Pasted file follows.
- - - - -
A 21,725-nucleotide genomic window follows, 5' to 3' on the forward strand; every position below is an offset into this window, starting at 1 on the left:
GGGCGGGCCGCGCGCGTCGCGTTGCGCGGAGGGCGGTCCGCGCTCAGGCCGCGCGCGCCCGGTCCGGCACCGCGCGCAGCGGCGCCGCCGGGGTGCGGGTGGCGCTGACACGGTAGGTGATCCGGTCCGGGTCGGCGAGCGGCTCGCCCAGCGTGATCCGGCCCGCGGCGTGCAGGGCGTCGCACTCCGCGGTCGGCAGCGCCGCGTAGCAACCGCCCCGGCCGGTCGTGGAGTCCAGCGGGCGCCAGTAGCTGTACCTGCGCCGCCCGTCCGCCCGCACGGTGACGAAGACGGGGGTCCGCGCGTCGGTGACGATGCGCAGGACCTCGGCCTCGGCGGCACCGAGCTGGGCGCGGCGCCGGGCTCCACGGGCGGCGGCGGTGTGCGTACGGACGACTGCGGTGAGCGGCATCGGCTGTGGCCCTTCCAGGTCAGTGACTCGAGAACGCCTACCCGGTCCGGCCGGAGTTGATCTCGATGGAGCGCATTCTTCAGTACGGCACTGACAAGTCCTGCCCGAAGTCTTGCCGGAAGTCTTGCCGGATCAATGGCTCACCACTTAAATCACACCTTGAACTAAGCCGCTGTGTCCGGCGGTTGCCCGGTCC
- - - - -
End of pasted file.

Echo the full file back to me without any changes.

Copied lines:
A 21,725-nucleotide genomic window follows, 5' to 3' on the forward strand; every position below is an offset into this window, starting at 1 on the left:
GGGCGGGCCGCGCGCGTCGCGTTGCGCGGAGGGCGGTCCGCGCTCAGGCCGCGCGCGCCCGGTCCGGCACCGCGCGCAGCGGCGCCGCCGGGGTGCGGGTGGCGCTGACACGGTAGGTGATCCGGTCCGGGTCGGCGAGCGGCTCGCCCAGCGTGATCCGGCCCGCGGCGTGCAGGGCGTCGCACTCCGCGGTCGGCAGCGCCGCGTAGCAACCGCCCCGGCCGGTCGTGGAGTCCAGCGGGCGCCAGTAGCTGTACCTGCGCCGCCCGTCCGCCCGCACGGTGACGAAGACGGGGGTCCGCGCGTCGGTGACGATGCGCAGGACCTCGGCCTCGGCGGCACCGAGCTGGGCGCGGCGCCGGGCTCCACGGGCGGCGGCGGTGTGCGTACGGACGACTGCGGTGAGCGGCATCGGCTGTGGCCCTTCCAGGTCAGTGACTCGAGAACGCCTACCCGGTCCGGCCGGAGTTGATCTCGATGGAGCGCATTCTTCAGTACGGCACTGACAAGTCCTGCCCGAAGTCTTGCCGGAAGTCTTGCCGGATCAATGGCTCACCACTTAAATCACACCTTGAACTAAGCCGCTGTGTCCGGCGGTTGCCCGGTCC